“The greatest joy in a case like this is seeing the animals transform during their recovery and go on to live healthy lives,” said BCSPCA Chief Humane Society Police Officer Nikki Thompson following the conviction.
The animals were removed by the BCSPCA with the help of volunteers and neighbors on July 28, 2017. They have since been receiving care at the BCSPCA’s Upper Bucks Animal Care Center under the direction of veterinarians specializing in these specific animals. After just four weeks of providing proper food, water, and basic medical care, the horses have gained weight and their conditions improved dramatically. The pig also has health issues and is improving under treatment.
“This is the best of all possible outcomes,” said BCSPCA Executive Director Linda Reider. “We are thrilled to have the animals in safe hands and a conviction of animal cruelty against the owners. The BCSPCA will continue caring for these animals so that they make a full recovery. Donations toward their substantial food and medical expenses are greatly appreciated.” Give now online (select Care of Bedminster Horses) or by check sent to BCSPCA, PO Box 277, Lahaska, PA 18931.
The animals will remain in the custody of the BCSPCA until they are cleared medically and the time limit for appeal has passed.
After an intensive investigation, the Bucks County SPCA (BCSPCA) removed 3 horses, 6 chickens and a pot-bellied pig from a property in the 600 block of Sweetbriar Road in Perkasie, Bedminster Township on July 28, 2017. Animal cruelty charges are pending against the owners of the animals, Michelle Hawkins-Pena and Billy Pena.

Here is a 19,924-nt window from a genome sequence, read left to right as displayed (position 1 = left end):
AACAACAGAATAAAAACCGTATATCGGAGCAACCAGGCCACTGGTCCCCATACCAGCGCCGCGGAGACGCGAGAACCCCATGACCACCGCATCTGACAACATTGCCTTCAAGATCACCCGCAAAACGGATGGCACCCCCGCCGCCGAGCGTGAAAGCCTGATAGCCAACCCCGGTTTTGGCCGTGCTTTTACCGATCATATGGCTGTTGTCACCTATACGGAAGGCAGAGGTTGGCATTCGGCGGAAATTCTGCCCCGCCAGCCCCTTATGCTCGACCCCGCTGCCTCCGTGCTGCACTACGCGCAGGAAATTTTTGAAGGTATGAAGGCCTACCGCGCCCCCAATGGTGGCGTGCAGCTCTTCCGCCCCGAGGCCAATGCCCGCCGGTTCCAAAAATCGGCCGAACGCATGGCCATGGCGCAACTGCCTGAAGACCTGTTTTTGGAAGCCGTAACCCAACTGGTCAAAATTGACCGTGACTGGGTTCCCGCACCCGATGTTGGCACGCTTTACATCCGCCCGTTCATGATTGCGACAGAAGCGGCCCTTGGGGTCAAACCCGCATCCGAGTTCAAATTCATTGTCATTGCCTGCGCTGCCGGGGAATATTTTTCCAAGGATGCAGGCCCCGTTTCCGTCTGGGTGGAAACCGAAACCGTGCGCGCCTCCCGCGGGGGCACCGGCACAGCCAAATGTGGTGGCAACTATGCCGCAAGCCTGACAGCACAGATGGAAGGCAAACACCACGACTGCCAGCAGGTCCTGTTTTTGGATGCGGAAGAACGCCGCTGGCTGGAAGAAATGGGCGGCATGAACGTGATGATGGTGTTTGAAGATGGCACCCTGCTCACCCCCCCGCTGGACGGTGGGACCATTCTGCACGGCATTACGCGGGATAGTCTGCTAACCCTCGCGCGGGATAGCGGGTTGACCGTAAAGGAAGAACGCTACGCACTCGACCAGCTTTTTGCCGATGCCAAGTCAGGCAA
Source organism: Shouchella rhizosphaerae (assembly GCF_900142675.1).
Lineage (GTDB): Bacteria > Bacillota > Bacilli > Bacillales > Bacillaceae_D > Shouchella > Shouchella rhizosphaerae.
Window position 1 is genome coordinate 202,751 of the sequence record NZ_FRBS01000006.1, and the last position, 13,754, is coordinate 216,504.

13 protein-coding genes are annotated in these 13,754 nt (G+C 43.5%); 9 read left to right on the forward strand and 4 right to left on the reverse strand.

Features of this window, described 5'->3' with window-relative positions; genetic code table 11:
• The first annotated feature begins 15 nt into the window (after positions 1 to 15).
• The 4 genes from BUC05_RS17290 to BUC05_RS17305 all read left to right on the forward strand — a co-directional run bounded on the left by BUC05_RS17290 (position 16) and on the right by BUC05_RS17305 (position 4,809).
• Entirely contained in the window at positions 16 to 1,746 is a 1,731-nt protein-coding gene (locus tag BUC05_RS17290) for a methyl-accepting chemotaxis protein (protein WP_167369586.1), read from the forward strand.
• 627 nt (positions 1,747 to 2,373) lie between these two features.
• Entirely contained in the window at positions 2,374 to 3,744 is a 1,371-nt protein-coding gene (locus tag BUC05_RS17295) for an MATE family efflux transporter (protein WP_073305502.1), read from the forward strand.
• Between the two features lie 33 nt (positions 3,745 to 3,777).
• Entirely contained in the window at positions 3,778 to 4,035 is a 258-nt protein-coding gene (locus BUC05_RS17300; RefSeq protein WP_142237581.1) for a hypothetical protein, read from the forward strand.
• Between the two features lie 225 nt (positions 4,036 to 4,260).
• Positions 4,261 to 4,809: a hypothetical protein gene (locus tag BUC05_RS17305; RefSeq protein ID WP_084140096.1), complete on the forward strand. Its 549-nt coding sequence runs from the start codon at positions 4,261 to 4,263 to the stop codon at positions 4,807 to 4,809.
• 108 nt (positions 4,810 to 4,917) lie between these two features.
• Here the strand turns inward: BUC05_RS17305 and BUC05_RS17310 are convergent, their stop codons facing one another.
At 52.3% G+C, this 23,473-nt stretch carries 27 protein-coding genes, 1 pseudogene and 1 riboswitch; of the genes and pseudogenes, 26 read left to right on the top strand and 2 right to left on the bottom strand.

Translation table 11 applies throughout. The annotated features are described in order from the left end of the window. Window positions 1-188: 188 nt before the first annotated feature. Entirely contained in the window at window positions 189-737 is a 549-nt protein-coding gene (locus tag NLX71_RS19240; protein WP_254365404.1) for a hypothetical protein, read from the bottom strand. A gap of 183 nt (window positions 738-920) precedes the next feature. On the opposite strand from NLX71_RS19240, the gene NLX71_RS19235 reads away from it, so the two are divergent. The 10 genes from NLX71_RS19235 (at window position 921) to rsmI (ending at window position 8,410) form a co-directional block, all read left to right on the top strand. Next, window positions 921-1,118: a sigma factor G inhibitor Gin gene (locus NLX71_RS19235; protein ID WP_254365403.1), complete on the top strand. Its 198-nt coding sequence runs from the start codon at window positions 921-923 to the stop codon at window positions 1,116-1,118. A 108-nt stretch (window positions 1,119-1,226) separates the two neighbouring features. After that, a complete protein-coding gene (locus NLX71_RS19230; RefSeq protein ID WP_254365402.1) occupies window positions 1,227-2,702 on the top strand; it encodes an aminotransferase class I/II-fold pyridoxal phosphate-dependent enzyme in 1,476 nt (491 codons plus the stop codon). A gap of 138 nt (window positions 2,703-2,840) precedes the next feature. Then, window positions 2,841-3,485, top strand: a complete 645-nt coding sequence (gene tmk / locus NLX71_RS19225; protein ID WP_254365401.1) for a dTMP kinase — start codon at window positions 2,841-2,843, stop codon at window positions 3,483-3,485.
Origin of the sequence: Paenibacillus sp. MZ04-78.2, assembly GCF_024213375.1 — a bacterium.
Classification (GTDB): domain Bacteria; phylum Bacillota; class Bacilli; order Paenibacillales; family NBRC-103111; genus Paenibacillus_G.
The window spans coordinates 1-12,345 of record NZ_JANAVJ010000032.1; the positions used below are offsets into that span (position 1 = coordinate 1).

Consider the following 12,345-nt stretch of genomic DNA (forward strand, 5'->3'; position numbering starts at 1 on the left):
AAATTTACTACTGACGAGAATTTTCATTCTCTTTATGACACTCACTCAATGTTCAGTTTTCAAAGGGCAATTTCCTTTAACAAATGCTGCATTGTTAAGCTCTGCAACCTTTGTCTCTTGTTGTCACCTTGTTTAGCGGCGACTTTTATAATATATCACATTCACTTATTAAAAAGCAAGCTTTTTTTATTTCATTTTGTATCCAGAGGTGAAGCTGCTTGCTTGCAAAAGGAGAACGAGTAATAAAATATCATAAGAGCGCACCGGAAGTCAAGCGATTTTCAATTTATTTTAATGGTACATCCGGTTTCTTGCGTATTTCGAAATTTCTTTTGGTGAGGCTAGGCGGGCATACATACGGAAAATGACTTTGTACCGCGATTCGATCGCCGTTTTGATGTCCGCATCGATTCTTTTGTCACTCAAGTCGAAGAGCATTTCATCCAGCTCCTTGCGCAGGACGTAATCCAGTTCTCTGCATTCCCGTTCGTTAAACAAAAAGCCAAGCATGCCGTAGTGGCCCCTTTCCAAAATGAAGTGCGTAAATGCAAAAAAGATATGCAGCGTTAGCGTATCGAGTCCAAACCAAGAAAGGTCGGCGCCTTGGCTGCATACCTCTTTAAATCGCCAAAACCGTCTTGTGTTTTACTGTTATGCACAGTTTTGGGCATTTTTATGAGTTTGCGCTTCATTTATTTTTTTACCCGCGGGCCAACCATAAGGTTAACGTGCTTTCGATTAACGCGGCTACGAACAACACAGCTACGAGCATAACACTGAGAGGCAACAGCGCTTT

“We appreciate the support and collaboration of the community and the Bedminster Police Department. Despite ordering the owner to provide necessary nutrition and veterinary care, the animals conditions continued to decline and a search warrant was served,” said Humane Society Police Officer Nikki Thompson. “A case like this one requires patience and multiple visits to collect sufficient evidence to maximize the likelihood of a conviction of animal cruelty.”
With the help of several volunteers from the community the animals were transported to BCSPCA’s barn facility in Quakertown, PA. They were immediately examined by an equine veterinarian who is now overseeing their care. “The road may be a long one, but we are optimistic that all of the animals will make a full recovery and go on to enjoy greener pastures.” said Linda Reider BCSPCA Executive Director.
Contributions to help cover food and medical expenses are needed. Donations can be made online or by check sent to BCSPCA, PO Box 277, Lahaska, PA 18931.
UPDATE, May 24, 2017:
Ms. Stoia has appealed her guilty plea and we are awaiting a new court date. Therefore, the adoption application process is on hold until further notice. Our thanks to everyone who has expressed concern for the welfare of these animals.
If you would like to contribute to the ongoing cost of caring for these cats, please designate your gift for “Persian Cats.” Any funds raised in excess of their care will be used toward other BCSPCA animals and services. Donate here.
Doreen Stoia of Elite Purrs cattery in Doylestown has surrendered 11 Persian cats to the Bucks County SPCA as part of a plea deal in District Court on May 1, 2017. The cats were rescued from the breeder’s home by Bucks County SPCA humane officers in March following a tip from the community. The cats were found to be living in extremely unsanitary conditions and suffering from flea infestations and matted coats.